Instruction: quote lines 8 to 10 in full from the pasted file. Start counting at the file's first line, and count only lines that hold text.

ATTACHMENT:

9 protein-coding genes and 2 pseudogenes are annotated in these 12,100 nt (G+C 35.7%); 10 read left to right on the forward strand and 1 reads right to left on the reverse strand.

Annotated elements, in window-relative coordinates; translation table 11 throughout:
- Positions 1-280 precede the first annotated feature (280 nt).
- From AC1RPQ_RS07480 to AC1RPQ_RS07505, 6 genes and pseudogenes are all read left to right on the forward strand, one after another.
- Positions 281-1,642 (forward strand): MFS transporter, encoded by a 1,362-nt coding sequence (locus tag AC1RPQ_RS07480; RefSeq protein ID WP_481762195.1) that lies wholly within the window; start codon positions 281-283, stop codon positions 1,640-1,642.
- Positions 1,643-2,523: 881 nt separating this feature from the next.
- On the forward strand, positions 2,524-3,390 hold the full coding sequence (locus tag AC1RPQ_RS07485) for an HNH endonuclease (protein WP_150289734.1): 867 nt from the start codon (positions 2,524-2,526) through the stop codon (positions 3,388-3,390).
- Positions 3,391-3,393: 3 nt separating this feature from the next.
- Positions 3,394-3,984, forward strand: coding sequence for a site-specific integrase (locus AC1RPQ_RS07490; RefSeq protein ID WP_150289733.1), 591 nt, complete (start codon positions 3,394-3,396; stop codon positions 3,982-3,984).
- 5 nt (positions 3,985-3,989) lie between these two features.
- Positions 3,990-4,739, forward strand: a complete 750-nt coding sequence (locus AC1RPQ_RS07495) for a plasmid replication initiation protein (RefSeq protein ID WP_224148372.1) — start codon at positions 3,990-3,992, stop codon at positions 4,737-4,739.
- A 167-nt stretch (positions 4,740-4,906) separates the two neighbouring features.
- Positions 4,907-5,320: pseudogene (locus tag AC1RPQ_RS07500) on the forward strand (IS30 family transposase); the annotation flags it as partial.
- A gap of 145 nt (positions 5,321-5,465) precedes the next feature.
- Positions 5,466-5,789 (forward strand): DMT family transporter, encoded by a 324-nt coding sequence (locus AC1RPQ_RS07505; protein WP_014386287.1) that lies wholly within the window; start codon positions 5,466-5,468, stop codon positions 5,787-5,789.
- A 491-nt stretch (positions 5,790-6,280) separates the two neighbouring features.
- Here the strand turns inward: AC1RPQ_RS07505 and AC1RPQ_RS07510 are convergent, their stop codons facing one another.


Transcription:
- Positions 3,391-3,393: 3 nt separating this feature from the next.
- Positions 3,394-3,984, forward strand: coding sequence for a site-specific integrase (locus AC1RPQ_RS07490; RefSeq protein ID WP_150289733.1), 591 nt, complete (start codon positions 3,394-3,396; stop codon positions 3,982-3,984).
- 5 nt (positions 3,985-3,989) lie between these two features.